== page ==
Effective Assistance - Tactical Dispute


Anthony Regnier was charged with assault with a weapon, to wit, his dog. During police attendance he had allegedly “sicced” his dog on the police. He was convicted after trial. He was sentenced to 90 days jail and 12 months probation.

Regnier appealed. He alleged ineffective assistance of counsel and his sentence was unfit. His appeal was dismissed: 2017 SKCA 83.

The Court of Appeal outlined the background to this complaint as follows:

Taking these appeals in turn, Mr. Regnier’s notice of appeal against conviction alleges “defence lawyer conflict” and that his “defence was not properly heard.” Particularising these allegations in the hearing before us, Mr. Regnier said he had wanted his trial counsel to call two witnesses to corroborate his own testimony to the effect that he had not “sicced” his dogs on a police officer, which had given rise to the assault with a weapon charge. He says his trial counsel persuaded him to believe the Crown’s case was weak and, therefore, he reluctantly agreed not to adduce further evidence. The fact a discussion of this general sort occurred between Mr. Regnier and his trial counsel, although not its detail, is borne out by the transcript of trial. [Para 2].

To succeed, Regnier would have to “first establish that his trial counsel’s advice not to call the two witnesses in question constituted incompetence and, second, that a miscarriage of justice resulted”: see for example R v GDB, 2000 SCC 22.

The court noted further that it is important for a reviewing court to start with the “strong presumption” of counsel competence.   

An appellant must establish the acts or omissions of counsel that are alleged not to have been the result of reasonable professional judgment. In assessing that conduct, “the wisdom of hindsight” has no role to play—that is, the adverse result of a trial strategy or decision does not of itself diminish the reasonableness of the strategy or decision when it was made or taken. [Para 5].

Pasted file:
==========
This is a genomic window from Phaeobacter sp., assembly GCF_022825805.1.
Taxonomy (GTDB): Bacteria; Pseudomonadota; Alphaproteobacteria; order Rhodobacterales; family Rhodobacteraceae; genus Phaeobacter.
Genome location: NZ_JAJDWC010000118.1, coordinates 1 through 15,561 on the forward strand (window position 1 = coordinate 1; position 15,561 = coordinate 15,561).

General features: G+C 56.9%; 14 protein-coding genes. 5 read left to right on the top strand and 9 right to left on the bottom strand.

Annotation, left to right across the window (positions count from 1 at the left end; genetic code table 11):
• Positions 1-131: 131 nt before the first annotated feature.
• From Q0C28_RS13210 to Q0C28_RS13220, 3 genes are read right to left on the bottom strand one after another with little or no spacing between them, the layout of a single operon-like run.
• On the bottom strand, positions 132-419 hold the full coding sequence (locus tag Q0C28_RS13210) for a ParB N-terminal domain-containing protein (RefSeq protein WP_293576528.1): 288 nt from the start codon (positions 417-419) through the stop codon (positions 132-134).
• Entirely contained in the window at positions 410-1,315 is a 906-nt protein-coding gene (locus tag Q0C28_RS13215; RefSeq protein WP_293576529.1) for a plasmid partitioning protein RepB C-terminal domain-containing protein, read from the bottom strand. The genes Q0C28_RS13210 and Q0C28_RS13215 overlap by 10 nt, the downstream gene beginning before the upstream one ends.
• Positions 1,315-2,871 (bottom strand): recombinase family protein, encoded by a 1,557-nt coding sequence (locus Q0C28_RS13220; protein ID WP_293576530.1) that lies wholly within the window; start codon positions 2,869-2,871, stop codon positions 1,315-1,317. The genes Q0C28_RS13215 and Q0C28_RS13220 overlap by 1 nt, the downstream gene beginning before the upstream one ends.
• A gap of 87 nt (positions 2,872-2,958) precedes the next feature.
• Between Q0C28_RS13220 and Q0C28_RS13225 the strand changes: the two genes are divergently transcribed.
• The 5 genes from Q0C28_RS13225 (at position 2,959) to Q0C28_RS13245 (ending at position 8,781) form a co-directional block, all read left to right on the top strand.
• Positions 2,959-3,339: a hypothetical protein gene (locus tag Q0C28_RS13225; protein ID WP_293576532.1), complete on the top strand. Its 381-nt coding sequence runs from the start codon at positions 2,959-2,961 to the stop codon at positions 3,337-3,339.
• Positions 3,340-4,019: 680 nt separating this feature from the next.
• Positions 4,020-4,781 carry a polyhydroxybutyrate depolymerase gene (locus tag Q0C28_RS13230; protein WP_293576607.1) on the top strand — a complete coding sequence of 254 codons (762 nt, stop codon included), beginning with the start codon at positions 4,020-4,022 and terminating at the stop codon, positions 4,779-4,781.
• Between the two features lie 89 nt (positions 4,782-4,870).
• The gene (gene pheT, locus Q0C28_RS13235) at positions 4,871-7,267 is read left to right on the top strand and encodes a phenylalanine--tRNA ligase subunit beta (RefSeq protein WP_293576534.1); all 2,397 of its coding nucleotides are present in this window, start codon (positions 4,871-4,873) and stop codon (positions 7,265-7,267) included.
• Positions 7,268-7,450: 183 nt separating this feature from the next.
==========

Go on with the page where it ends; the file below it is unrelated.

Turning to apply this law, the court noted there was:

...nothing in the court record that, on its face, suggests Mr. Regnier’s trial counsel acted incompetently. There are many reasons why an accused might decide to call or not call a witness. In this case, we are not privy to the details of the discussion between Mr. Regnier and his trial counsel in that regard—or, indeed, to what the two witnesses in question might or might not have said had they been called. We only have what Mr. Regnier says occurred because his trial counsel was not notified of this allegation of ineffective representation and Mr. Regnier has not waived his solicitor-client privilege, which would have allowed his trial counsel to defend against it. In short, the evidence falls far, far short of displacing the presumption of trial counsel competence. [Para 6].

The court further noted, for sake of completeness no doubt, that there was no apparent miscarriage of justice.

With respect to the 90 day sentence, it was not demonstrably unfit and no error of law or principle was occasioned by the sentencing judge. Appeal dismissed.

Regnier is a welcome decision reinforcing the presumption of competence and limiting success on appeal alleging incompetence when the true request is to permit another trial with a different tactical approach.


New & Notable: Choosing Between the Devil and the Deep Blue Sea

Choosing between the devil and the deep blue sea is not something one envies but it is something one must do from time to time; the longevity of this idiom is a testament to that fact.  The precise origins of this idiom seem to be the source of some debate.  The Phrase Finder canvasses some of this debate noting that CANOE (the committee to ascirbe a nautical origin to everything); that approach to the origin of the phrase is also noted by Wikipedia.  Both sites seem to reject this explanation however; The Phrase Finder favours Greek origins for the phrase:
Homer's Odyssey refers to Odysseus being caught between Scylla (a six-headed monster) and Charybdis (a whirlpool).